Members of the Hibernian Catholic Benefit Society are to consider working towards closing the society at a national level.
The society’s board intends to move a remit to this effect at an annual meeting in Wellington on
July 25.
This intended action comes after society president Phil Horan presented a “comprehensive paper”
on the past, present and future of the society at a board meeting in early May.
Moving towards closing at a national level would be in the best interests of members, the board
But the board emphasises that the remit applies to the national level, not branch level. Working
towards closing at a national level would involve “distributing national assets”.
The Hibernian Catholic Benefit Society started in New Zealand in 1869, as an off shoot of an Australian organisation.The Hibernians were rocked when former employee Susan Hagai defrauded
the society and the former credit union of $1.2 million. This led to the liquidation of the credit union in 2012.
Hagai received a jail sentence of four years and two months in 2011, after pleading guilty.
She served about 16 months of the sentence.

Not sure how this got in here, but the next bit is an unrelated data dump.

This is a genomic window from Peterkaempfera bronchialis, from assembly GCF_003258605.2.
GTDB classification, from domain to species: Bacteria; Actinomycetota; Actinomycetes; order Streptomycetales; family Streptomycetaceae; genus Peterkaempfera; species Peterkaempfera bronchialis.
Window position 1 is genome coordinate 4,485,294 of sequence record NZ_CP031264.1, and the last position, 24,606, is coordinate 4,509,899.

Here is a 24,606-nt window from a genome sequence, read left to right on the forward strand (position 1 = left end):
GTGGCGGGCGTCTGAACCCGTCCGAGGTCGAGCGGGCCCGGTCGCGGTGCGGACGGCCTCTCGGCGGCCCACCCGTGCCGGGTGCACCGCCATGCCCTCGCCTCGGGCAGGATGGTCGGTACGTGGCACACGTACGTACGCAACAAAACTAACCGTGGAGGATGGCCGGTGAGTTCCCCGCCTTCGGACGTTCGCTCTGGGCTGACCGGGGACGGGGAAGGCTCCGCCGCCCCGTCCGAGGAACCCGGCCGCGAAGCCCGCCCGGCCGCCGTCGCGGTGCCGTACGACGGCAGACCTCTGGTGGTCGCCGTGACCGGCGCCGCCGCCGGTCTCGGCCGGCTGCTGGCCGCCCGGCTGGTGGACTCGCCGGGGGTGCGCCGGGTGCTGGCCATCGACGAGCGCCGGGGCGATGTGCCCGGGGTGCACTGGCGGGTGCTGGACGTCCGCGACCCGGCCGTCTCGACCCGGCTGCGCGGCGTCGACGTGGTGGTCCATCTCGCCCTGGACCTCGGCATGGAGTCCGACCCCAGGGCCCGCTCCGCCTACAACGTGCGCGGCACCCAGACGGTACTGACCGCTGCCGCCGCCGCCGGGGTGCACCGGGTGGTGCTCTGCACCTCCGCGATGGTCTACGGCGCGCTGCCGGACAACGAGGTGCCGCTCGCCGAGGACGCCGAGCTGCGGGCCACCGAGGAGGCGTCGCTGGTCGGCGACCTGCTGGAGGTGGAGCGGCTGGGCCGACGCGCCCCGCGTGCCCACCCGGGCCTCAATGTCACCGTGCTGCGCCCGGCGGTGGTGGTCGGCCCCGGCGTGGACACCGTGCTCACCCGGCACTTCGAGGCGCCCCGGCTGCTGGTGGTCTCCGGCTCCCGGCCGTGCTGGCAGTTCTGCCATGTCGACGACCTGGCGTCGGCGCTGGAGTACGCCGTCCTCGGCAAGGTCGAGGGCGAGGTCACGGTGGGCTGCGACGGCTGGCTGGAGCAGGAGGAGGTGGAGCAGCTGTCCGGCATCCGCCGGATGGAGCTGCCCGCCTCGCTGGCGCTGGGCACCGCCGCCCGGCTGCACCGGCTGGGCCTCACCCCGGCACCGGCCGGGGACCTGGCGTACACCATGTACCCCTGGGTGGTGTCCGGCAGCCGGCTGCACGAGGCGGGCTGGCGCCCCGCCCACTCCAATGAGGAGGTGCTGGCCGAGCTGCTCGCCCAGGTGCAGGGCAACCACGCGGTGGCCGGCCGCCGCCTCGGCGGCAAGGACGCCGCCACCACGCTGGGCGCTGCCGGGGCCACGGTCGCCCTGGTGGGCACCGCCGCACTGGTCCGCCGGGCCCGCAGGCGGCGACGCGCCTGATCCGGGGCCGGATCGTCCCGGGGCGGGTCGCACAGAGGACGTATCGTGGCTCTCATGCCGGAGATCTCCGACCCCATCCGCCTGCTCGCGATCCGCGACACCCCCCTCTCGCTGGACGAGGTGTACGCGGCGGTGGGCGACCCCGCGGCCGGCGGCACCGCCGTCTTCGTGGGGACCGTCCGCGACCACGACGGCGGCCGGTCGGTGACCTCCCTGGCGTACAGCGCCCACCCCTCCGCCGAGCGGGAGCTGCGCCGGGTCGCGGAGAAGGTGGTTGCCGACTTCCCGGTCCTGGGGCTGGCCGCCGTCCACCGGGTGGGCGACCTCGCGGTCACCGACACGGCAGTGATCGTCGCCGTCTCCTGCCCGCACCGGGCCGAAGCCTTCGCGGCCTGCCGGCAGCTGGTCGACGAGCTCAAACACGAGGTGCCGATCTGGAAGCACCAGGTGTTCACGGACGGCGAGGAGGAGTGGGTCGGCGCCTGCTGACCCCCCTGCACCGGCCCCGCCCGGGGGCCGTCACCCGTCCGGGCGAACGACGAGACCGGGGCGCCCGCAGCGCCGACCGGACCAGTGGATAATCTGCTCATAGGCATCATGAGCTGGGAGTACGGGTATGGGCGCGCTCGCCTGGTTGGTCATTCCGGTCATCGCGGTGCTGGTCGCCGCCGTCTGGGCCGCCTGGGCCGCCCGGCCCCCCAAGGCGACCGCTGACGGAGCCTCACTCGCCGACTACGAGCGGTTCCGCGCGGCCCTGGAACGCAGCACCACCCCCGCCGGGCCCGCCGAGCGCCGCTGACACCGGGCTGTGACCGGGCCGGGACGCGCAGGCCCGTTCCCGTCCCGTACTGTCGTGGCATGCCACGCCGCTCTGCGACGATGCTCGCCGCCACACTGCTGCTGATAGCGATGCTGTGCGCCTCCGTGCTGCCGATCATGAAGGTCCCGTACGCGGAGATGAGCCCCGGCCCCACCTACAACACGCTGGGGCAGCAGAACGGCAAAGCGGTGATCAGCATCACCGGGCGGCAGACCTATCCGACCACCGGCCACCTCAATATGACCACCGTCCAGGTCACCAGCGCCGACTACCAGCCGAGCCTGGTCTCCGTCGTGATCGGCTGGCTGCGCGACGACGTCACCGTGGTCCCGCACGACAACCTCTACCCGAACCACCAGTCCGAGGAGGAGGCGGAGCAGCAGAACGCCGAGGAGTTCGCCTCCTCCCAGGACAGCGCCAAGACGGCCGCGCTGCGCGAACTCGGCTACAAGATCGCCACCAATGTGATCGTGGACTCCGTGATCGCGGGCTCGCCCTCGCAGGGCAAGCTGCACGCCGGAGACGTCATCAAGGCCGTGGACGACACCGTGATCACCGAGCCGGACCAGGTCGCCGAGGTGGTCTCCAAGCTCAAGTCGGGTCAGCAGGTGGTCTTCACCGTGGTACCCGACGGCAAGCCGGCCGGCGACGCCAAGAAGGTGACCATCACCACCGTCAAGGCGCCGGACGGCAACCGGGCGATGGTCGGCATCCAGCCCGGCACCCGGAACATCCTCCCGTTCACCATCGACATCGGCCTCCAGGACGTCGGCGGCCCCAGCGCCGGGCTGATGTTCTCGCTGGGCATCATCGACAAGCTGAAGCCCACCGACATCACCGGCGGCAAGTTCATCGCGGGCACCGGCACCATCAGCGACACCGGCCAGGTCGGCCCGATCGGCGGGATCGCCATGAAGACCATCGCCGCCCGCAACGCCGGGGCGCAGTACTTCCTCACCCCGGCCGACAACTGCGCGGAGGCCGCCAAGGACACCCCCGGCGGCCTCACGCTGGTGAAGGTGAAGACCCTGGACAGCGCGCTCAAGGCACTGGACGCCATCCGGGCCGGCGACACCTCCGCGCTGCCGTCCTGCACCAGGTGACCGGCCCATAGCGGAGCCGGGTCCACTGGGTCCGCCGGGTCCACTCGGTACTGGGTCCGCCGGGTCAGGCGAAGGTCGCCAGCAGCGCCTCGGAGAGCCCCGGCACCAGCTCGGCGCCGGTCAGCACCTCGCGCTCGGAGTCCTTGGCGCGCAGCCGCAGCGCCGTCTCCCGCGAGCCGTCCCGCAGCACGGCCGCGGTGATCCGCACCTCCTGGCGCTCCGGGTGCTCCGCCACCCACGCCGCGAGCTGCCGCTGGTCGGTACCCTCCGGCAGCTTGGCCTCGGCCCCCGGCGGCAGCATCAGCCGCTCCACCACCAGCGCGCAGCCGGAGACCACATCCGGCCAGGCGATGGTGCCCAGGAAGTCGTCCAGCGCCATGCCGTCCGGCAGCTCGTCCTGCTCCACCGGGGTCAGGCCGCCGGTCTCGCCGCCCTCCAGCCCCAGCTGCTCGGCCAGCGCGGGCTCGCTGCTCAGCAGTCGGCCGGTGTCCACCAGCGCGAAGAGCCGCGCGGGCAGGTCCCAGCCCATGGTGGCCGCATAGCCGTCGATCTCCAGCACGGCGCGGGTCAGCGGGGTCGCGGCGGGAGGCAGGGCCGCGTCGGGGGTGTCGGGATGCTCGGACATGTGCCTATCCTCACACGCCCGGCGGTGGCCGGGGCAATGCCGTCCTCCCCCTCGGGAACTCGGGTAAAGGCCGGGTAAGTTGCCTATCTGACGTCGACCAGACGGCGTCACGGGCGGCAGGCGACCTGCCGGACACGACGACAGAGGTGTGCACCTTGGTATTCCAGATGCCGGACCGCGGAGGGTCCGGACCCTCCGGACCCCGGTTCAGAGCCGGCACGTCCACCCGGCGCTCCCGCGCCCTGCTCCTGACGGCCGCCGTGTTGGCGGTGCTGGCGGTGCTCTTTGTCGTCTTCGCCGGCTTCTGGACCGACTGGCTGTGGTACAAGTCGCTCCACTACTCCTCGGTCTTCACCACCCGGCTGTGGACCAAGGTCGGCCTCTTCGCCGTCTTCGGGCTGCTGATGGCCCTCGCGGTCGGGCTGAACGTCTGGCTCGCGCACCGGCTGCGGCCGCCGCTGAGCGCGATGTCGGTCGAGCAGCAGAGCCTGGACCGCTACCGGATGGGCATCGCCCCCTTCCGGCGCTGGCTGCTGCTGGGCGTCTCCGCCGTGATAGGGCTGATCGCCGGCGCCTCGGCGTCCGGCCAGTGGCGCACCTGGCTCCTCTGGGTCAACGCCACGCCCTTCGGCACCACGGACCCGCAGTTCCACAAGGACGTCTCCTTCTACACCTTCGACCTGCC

Last year, the Employment Relations Authority ordered Hagai to repay $574,000 to the society, plus interest and costs.
NZ Catholic asked society president Phil Horan why the board is recommending that members agree
the society be closed at national level.
“I’m not prepared to make any comment on that at this moment, because it is a matter that the members have to make a decision on yet, and I would not be looking to make any statement
until the members have advised us what they want to do,” Mr Horan replied.
“At this stage it is simply a proposal that the board have placed to members; there are a couple of proposals that have gone to them.
“We will be awaiting their guidance or decision at the annual meeting as to what they want to do.”
Mr Horan said a paper would go out to members.
NZ Catholic also inquired as to the progress of Hagai’s repayments, and the status of civil
litigation the Hibernians took against their former auditors Grant Thornton.
Mr Horan would not comment on either matter.